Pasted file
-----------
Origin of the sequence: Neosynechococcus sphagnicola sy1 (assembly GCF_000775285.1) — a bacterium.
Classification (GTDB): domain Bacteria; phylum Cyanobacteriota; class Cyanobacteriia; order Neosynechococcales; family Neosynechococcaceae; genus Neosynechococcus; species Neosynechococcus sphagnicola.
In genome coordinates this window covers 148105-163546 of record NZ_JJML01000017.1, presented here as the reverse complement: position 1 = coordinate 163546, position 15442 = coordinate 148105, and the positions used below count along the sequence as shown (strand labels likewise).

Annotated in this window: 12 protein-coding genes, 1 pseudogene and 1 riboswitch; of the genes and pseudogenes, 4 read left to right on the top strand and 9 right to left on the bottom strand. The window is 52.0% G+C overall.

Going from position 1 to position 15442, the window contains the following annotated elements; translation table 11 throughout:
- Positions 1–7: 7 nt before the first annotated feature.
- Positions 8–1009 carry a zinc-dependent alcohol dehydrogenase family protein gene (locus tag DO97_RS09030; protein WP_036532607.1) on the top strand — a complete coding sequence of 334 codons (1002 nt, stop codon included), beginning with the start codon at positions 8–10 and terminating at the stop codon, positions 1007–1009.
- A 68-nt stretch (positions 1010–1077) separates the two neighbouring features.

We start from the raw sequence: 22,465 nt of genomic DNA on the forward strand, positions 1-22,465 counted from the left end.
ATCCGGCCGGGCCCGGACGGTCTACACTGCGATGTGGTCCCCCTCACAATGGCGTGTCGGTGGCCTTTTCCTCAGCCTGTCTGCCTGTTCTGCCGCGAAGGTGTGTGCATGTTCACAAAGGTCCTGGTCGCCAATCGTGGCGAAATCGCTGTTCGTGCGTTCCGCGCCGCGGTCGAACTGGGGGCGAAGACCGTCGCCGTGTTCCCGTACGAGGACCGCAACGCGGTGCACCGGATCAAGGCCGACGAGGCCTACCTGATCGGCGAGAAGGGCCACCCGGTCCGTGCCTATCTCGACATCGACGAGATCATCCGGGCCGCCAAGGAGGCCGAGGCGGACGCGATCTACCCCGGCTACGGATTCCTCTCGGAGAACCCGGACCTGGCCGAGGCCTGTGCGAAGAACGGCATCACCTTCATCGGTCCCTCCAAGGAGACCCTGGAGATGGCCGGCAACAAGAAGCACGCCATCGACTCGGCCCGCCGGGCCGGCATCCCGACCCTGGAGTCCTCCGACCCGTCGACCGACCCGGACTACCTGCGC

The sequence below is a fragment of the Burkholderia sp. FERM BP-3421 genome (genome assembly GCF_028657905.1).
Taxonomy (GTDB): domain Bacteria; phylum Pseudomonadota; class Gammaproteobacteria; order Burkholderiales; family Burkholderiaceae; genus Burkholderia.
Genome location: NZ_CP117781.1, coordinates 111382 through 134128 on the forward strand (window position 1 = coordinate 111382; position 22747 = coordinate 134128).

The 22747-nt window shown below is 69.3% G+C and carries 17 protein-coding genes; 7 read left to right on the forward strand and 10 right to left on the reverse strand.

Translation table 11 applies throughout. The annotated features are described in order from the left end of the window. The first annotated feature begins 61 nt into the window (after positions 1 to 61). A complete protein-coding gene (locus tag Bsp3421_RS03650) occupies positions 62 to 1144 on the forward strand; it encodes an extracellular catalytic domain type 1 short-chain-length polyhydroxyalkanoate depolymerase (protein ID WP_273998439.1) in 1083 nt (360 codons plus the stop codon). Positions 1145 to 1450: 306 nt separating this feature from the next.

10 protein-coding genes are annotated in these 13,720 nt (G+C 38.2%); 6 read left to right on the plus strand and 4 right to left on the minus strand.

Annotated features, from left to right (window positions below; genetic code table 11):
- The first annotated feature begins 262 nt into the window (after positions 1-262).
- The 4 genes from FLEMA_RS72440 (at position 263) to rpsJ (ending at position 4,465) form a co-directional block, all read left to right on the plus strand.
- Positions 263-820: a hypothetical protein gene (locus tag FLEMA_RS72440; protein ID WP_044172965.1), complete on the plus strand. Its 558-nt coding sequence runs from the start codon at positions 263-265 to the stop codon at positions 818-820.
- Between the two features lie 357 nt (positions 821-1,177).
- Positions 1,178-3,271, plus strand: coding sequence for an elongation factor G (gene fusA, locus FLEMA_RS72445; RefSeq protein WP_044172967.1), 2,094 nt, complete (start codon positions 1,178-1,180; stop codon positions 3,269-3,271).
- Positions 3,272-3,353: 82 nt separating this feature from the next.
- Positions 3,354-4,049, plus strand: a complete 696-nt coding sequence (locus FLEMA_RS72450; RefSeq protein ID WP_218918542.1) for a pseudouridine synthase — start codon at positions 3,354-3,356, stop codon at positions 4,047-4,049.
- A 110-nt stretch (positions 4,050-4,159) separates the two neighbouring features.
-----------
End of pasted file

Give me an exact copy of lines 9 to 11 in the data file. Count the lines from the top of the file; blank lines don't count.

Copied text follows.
We start from the raw sequence: 22,465 nt of genomic DNA on the forward strand, positions 1-22,465 counted from the left end.
ATCCGGCCGGGCCCGGACGGTCTACACTGCGATGTGGTCCCCCTCACAATGGCGTGTCGGTGGCCTTTTCCTCAGCCTGTCTGCCTGTTCTGCCGCGAAGGTGTGTGCATGTTCACAAAGGTCCTGGTCGCCAATCGTGGCGAAATCGCTGTTCGTGCGTTCCGCGCCGCGGTCGAACTGGGGGCGAAGACCGTCGCCGTGTTCCCGTACGAGGACCGCAACGCGGTGCACCGGATCAAGGCCGACGAGGCCTACCTGATCGGCGAGAAGGGCCACCCGGTCCGTGCCTATCTCGACATCGACGAGATCATCCGGGCCGCCAAGGAGGCCGAGGCGGACGCGATCTACCCCGGCTACGGATTCCTCTCGGAGAACCCGGACCTGGCCGAGGCCTGTGCGAAGAACGGCATCACCTTCATCGGTCCCTCCAAGGAGACCCTGGAGATGGCCGGCAACAAGAAGCACGCCATCGACTCGGCCCGCCGGGCCGGCATCCCGACCCTGGAGTCCTCCGACCCGTCGACCGACCCGGACTACCTGCGC

The sequence below is a fragment of the Burkholderia sp. FERM BP-3421 genome (genome assembly GCF_028657905.1).